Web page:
ByJack Carr, writer at
You are the Princess Shireen of the House Baratheon, and you are my daughter.
Jack Carr

Everybody loves Scarlett Johansson. But one man loves her that little bit more. His name is Arthur Dreyfuss, and he's a 20 year old mechanic living and working in a small village in France. He also happens to be the fictional character at the centre of the controversial new novel The First Thing You See by French author Grégoire Delacourt.

Who the hell is Grégoire Delacourt?

Something's missing from this picture...
Something's missing from this picture...

That's Mr. Delacourt, looking so utterly French it's surprising that he's not got a pain au chocolat in his bouche, and this is the blurb on the back of the novel:

Imagine you are a young mechanic living in a small community in France. You own your own home, and lead a simple life. Then, one evening, you open your front door to find a distraught Hollywood starlet standing in front of you. This is what happens to Arthur Dreyfuss in the village of Long, population 687.

"The First Thing You See" is a warm, witty novel about two fragile souls learning to look beyond the surface - for the first thing you see isn't always what you get!

Although the premise is kind of interesting, and the book has sold a ton of copies in its homeland, Delacourt rather brazenly included a series of allegations about Johansson's private life, not least that she embarked on a series of affairs, which caught the attention of the real Scar Jo who, understandably, is pretty pissed about the whole thing. Furthermore, the book used her name to generate hype, and would probably not have been a success if not for her popularity.

But when her defamation lawsuit went before the French courts this summer, they ruled that she should be awarded a truly pathetic €5,000 in damages and legal fees (that's less than $6,000, and probably less than what her lawyers charge for a day's representation). The court did, at least, demand that Delacourt remove the parts about the affairs from the final copy of the book, at which the author bizarrely expressed some surprise.

Box office receipts and Olympic-sized pay cheques

Johansson banked big from Avengers: Age of Ultron
Johansson banked big from Avengers: Age of Ultron

Not that Scar Jo needs the money, obviously. In the year 2013-2014, she brought home a fairly respectable $17m pre-tax, which is more than your entire family will earn in a lifetime, unless you've got a really big family or you're reading this from a sun lounger in the Hamptons. In the twelve months 2014-2015, her total income was an incredible $35.5m, thanks largely to the massive successes of [The Avengers: Age Of Ultron](tag:293035) and Lucy at the box office, with the two films earning $2bn combined. Nowadays Scarlett banks around $10m in advance per blockbuster - only Jennifer Lawrence earns more, with $52m in her incomings in the last year.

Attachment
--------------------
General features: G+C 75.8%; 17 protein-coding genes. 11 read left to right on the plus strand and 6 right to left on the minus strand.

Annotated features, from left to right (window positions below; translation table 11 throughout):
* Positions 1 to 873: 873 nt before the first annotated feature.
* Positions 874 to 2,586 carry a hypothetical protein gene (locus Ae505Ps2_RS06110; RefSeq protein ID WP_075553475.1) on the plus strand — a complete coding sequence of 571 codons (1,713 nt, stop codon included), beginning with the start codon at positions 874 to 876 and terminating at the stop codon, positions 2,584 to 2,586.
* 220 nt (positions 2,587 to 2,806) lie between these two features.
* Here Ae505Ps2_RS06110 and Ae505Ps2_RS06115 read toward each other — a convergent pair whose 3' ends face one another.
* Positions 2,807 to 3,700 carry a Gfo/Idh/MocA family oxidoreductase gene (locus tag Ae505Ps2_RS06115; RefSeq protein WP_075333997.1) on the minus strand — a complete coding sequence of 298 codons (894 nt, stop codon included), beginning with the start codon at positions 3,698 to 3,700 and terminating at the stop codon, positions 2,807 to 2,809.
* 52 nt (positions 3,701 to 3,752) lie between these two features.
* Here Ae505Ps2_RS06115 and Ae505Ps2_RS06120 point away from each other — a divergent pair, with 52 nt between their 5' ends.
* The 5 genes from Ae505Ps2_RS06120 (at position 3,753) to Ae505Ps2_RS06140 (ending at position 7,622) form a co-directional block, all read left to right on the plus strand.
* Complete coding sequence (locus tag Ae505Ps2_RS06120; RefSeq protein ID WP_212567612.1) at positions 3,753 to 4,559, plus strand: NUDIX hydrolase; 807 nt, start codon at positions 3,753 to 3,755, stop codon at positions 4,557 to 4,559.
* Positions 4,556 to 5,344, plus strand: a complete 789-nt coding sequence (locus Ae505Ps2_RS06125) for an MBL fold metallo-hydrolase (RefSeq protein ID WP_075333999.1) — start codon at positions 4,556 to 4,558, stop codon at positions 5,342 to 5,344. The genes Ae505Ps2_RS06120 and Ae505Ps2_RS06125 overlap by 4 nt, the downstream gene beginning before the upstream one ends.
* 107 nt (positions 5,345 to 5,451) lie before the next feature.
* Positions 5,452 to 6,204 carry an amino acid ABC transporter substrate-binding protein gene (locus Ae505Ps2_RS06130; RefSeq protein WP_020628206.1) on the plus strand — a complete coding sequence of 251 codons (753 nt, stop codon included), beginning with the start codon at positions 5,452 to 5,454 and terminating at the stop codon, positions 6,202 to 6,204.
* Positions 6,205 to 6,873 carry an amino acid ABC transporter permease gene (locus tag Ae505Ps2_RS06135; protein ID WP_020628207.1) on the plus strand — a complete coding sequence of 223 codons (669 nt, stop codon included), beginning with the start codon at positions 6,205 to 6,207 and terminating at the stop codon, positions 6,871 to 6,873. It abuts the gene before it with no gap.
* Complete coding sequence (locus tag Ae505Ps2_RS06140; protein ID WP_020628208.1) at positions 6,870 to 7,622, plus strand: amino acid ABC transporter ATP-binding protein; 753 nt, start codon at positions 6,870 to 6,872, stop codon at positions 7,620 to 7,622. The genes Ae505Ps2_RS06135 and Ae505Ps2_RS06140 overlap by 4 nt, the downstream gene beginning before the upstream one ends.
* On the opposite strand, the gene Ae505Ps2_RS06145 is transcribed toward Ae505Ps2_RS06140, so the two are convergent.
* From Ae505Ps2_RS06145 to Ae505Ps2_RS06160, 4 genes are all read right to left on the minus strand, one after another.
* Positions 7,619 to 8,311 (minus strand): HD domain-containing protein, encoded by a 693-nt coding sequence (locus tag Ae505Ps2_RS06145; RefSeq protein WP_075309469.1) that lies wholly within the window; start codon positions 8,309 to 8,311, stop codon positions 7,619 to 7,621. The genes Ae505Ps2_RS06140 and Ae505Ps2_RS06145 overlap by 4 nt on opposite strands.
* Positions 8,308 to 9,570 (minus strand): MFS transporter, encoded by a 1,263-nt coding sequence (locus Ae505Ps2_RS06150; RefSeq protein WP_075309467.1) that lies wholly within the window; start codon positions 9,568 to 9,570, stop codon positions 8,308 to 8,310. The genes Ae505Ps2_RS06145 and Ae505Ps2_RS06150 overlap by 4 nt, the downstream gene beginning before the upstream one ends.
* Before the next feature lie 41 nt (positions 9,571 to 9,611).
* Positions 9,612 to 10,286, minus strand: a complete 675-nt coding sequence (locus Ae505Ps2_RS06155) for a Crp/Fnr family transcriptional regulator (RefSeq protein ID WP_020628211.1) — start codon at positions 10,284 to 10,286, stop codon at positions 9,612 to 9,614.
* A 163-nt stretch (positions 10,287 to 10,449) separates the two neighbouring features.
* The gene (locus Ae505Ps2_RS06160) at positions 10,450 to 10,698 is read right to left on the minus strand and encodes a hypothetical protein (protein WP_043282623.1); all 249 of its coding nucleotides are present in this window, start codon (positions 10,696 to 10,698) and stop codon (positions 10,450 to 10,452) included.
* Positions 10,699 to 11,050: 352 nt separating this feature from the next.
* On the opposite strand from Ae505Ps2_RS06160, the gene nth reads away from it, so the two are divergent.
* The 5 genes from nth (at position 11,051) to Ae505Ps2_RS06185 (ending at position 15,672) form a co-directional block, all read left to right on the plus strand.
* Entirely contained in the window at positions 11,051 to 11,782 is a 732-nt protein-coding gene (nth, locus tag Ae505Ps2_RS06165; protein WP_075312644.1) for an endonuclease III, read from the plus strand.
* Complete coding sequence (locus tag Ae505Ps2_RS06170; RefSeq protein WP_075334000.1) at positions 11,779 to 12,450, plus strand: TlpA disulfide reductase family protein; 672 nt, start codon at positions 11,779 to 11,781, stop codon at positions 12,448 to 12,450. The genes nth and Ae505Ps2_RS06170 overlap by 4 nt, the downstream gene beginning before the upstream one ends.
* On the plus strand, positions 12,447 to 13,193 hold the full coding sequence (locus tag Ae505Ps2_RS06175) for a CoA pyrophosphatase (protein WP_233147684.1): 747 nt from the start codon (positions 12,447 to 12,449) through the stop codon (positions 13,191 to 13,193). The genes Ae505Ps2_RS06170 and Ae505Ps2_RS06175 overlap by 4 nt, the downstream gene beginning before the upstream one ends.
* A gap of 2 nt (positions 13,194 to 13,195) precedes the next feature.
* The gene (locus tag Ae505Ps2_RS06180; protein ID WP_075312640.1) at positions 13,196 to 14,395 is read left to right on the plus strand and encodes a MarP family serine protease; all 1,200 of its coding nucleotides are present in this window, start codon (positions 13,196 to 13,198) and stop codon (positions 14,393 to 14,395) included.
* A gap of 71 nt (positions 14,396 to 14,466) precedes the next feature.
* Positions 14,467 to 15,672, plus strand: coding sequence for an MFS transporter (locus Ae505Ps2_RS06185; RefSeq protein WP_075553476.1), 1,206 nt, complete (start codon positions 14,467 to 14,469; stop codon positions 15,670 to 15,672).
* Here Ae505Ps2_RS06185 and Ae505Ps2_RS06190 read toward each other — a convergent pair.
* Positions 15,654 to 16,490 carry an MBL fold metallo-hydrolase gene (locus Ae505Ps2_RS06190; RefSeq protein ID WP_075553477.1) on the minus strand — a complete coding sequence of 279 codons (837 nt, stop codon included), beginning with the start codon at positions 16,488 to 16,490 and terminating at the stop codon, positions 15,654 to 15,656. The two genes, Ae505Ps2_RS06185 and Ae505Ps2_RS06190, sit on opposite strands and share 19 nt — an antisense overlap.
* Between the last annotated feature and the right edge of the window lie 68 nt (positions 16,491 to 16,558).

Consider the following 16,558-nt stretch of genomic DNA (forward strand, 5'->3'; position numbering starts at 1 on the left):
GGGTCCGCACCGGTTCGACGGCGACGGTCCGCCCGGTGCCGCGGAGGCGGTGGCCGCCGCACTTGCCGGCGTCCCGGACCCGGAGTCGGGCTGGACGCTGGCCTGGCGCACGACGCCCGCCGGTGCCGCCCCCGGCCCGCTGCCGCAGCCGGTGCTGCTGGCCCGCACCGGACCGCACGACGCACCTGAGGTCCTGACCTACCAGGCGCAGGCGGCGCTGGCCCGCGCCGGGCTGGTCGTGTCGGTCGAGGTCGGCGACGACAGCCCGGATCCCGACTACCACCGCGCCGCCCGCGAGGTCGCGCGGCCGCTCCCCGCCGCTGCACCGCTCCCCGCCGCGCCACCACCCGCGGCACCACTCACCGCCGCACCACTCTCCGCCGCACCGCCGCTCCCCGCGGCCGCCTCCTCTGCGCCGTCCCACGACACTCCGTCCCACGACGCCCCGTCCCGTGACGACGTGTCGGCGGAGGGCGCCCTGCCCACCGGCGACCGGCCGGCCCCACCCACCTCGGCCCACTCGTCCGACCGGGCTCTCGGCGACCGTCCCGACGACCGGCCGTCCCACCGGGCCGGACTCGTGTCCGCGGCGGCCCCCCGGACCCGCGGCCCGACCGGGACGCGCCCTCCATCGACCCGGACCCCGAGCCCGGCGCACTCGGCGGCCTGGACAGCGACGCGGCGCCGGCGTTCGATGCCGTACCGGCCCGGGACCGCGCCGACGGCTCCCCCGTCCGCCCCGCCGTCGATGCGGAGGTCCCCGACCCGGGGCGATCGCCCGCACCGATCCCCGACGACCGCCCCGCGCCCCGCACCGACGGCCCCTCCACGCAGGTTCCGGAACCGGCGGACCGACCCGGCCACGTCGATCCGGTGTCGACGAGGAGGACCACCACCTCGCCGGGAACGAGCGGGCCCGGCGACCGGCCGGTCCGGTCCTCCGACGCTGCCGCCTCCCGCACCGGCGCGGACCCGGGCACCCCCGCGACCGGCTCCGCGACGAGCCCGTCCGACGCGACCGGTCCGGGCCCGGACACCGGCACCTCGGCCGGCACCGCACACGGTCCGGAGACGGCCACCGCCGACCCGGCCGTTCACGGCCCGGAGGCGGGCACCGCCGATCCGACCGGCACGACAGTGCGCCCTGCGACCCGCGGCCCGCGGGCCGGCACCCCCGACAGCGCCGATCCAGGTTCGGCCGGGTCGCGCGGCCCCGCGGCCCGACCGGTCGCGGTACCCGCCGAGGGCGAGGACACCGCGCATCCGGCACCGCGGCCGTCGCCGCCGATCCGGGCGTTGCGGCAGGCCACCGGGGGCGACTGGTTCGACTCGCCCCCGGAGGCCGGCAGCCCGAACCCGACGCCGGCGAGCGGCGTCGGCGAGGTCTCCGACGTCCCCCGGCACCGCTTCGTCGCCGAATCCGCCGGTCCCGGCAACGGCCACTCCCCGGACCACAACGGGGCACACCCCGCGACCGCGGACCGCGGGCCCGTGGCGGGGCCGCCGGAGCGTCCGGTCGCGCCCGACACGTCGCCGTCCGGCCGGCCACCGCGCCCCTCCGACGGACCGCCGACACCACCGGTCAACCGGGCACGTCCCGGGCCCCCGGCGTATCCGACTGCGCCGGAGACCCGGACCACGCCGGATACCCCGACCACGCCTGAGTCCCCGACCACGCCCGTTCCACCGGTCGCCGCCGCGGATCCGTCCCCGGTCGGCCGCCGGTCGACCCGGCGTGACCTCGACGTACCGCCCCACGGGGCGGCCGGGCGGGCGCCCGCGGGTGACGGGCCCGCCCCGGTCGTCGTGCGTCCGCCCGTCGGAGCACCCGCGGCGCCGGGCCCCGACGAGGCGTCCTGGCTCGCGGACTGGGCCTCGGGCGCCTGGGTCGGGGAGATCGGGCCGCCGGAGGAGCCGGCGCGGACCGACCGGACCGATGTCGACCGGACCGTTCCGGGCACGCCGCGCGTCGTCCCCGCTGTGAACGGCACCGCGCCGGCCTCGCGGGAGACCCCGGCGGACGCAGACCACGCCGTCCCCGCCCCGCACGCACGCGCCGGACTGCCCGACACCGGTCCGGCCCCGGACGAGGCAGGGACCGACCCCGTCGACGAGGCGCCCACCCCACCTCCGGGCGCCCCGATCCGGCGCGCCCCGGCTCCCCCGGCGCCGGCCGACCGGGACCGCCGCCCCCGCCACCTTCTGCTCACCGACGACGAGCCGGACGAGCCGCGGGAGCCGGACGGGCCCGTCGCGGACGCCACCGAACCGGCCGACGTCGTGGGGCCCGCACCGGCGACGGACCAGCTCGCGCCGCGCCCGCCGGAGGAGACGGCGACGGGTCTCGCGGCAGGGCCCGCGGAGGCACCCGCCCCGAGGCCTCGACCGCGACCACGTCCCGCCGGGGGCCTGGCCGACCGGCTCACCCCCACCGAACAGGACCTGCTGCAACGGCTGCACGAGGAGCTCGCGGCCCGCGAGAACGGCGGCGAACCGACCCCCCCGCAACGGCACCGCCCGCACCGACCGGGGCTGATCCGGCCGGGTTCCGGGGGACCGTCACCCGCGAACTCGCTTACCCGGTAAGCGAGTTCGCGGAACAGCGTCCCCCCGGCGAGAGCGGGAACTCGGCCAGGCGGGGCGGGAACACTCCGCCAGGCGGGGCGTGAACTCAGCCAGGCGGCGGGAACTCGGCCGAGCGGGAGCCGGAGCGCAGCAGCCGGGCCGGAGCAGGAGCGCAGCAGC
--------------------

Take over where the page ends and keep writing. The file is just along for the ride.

But her considerable wealth doesn't negate the fact that Johansson has the right to feel defamed by a book which, quite clearly, trades on her name to sell. Perhaps if Mr. Delacourt had been a little more open about this and seeked her permission in advance, rather than claiming the novel as a "love letter" to Scarlett Johansson and feigning surprise that she didn't "send flowers" (a poisoned rose might work), she wouldn't have felt compelled to call in the lawyers. It's just a shame the French courts were so damn laissez faire about the whole thing...

But Scarlett could still have the last laugh - here's how...

If Johansson fancies a taste of sweet revenge (seasoned, of course, with French herbs and garlic), she should basically just do this:

  • Set up a small production company under an anonymous name
  • Buy the rights to a movie adaptation for a minimal sum of around $50k
  • Make the film and play the lead role
Laughing all the way to the bank?
Laughing all the way to the bank?

Scarlett Johansson playing a French woman putting on an American accent to take advantage of the fact that she looks quite a lot like Scarlett Johansson? It sounds super-meta. I'd be stoked to see that movie. And the icing on the French fancy would be seeing the film dominate at the French box office, lining Scarlett's pockets whilst Monsieur Delacourt earns a grand total of rien.

That's nothing, btw.

What's your take on the controversy? Does the book defame Scarlett Johansson, or should she be happy with her millions? Would you go see this movie? Vote in the poll and leave a comment...


Does Scar Jo have the right to be mad about Gregoire Delacourt's cheeky novel?


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